We designed the Plastikoleum Tower after being impressed with the idea that the Japanese inventor Akinori Ito came up with to convert plastic waste back into the raw petroleum from whence it originally came. His company, Blest Corporation, sells various scales of his converter from 1kg capacity to 50kg. Ito has been traveling around the world demonstrating the small desktop version (shown below) which can convert 1kg of plastic waste material into 1 liter of oil which can be refined into gasoline, kerosene, or diesel.
What got us thinking is that the hour long process requires about 1KWh of electricity to create each liter of oil (the plastic must be heated to 500 degrees Celsius). Since one liter of oil equivalent equals 11KWh (measured in BTU’s), the process itself uses up 9% of the energy that is contained in the resulting product. We thought: what if instead of the electricity for the conversion coming from the grid (fossil fuel generated electricity), it came directly from the sun? And what if instead of converting 1-50kg of plastic, it converted 10 tons of plastic each hour?
We designed the Plastikoleum Tower as an interesting variation on the conventional solar power tower. The latest generation of this particular concentrated solar power technology is getting very efficient and is able to maintain 15 hour cycles of heat that maintain at least 500 degrees Celsius. For more about these, see the Torresol Energy Gemesolar plant (a collaboration with Masdar).
The Plastikoleum Tower is basically the same thing, except that instead of using the heat to create steam for turbine electricity generation, it is used to create oil from plastic waste. At this level of production, we could put a nice dent in the millions of tons of plastic waste that is discarded every year and would otherwise end up completely unused in landfills. So the raw material is basically free. The oil product can be sold at $100 per barrel (as of this post) and has the added benefit of cleaning up the environment of plastic waste.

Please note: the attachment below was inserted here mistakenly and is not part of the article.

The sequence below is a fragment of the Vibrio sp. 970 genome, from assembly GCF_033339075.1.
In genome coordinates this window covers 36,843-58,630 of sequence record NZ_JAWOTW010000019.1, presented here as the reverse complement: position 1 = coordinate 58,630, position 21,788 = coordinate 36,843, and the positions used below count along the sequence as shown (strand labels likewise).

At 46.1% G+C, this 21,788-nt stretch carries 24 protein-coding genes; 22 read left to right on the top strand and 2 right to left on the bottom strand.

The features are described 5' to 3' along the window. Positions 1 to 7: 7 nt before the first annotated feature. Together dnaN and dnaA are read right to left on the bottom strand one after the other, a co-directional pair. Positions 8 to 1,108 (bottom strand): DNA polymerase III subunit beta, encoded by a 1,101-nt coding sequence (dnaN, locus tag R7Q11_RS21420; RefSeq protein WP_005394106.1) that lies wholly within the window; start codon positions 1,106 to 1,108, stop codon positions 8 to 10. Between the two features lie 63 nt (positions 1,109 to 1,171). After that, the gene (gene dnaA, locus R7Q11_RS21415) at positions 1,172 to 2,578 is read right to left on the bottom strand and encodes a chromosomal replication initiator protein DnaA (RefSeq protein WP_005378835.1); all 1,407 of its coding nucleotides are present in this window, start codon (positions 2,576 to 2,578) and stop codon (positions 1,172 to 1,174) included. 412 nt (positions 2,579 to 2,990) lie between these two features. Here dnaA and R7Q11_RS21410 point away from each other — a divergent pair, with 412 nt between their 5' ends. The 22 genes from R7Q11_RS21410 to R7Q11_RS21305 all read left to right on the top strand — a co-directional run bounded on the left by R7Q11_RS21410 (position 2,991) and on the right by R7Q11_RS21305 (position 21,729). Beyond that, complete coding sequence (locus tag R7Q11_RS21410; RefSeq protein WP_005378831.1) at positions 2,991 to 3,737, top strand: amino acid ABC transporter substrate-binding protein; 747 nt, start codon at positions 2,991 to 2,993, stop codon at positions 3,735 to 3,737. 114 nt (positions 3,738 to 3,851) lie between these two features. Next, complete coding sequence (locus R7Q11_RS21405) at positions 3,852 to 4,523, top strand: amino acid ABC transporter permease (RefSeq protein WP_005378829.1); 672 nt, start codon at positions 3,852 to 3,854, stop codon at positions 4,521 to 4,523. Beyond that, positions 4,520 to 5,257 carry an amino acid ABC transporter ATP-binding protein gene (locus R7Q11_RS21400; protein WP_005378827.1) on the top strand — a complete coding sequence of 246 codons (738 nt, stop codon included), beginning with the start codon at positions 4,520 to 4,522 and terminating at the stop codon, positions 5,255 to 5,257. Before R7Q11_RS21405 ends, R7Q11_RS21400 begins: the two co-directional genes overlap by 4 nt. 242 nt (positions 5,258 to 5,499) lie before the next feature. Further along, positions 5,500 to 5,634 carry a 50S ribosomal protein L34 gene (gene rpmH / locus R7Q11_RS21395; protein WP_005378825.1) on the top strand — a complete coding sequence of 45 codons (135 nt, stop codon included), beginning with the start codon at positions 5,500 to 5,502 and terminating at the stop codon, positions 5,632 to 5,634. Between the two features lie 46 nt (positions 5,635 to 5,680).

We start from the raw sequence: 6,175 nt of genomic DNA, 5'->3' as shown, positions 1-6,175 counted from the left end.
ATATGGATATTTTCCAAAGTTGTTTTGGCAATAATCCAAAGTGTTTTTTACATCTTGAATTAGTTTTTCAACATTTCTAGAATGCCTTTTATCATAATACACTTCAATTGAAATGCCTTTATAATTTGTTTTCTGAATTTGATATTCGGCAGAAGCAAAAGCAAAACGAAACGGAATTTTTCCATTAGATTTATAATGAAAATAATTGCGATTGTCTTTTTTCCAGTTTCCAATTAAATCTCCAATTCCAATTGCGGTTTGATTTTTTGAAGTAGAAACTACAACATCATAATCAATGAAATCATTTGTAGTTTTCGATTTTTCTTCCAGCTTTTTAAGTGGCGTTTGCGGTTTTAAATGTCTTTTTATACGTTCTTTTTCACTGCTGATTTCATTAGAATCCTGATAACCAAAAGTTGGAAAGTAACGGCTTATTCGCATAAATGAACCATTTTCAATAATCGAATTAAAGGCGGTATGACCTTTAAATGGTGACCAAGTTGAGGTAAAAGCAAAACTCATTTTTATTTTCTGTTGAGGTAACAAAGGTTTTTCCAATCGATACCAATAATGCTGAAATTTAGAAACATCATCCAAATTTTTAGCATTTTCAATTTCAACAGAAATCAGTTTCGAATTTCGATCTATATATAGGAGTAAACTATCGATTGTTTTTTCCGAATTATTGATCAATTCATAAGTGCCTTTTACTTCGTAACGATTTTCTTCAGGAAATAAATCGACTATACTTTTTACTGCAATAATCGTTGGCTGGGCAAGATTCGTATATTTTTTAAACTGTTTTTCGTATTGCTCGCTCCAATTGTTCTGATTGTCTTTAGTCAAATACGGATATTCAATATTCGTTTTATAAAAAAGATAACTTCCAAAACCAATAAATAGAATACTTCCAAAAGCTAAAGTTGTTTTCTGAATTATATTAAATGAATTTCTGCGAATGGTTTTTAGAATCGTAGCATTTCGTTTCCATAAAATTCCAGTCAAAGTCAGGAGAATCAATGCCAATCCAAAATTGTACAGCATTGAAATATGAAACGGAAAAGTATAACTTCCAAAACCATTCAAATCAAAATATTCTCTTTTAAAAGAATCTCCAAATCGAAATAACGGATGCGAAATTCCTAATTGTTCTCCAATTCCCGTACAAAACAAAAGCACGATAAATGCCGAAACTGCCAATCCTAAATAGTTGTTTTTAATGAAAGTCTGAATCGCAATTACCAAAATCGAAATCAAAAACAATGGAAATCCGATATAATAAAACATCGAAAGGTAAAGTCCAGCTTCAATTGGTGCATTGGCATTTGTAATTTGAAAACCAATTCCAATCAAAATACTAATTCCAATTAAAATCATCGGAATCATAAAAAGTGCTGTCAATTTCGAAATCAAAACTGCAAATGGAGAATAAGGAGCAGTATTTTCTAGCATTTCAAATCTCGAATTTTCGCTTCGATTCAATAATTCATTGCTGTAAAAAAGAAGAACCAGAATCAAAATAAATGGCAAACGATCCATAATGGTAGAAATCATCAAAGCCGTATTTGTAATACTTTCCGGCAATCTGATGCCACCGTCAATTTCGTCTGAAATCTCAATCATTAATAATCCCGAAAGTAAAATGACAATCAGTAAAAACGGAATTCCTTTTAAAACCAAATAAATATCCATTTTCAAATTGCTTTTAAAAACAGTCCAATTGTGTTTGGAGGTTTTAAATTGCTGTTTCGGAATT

Solar power towers generally are sized at around 20MW capacity. We’ve sized ours only at the capacity (10MW) that would be required to heat 10 tons of plastic (scaling up from the smaller models designed by Akinori Ito). At 10 tons per hour capacity, the tower could produce 60 barrels of oil every hour, or 900 barrels per day. With economies of scale in effect, it may be that 10MW could actually produce much more than that, but we’re being conservative in our estimate.
900 barrels per day would therefore net $90,000 per day from plastic feedstock that is either free or that the company could even charge for to help dispose of. That comes to $32 million per year in revenues, which should pay back the capital costs of the construction within just two years (based on a construction estimate of $2.5 million per MW installed capacity and accounting for operational expenses).
It should be noted that burning the resulting oil fuel will still contribute to CO2 emissions. But leaving the plastic in landfills also contributes to perhaps greater greenhouse gas emissions, and burning the plastic as-is creates 5x the CO2 emissions as compared to burning the oil that the plastic melts down into.
The amount of oil per tower (900 barrels) that would be produced is literally a drop in the bucket (Abu Dhabi produces 2.8 million barrels per day). Nevertheless, towers such as this could become a useful source of fuel energy for geographical locations that have a lot of sun and a lot of plastic waste.
We can see these being built in tandem with electricity generating towers in the future. Or perhaps residual heat energy within the Plastikoleum Tower can be used to generate steam power at the same time as the plastic is melted within the same tower (by running water through pipes within the melting chambers).
Another thought is integrating this system into the fabric of a new urban community. The plastic is not combusted in the process (the heating must occur in a chamber free of oxygen) so there is no off-gassing or fumes of any kind. We can imagine an Ebenezer Howard garden city plan (one of his radial utopias), with each house shaded by a large heliostat.
Here’s a short video about Ito’s invention: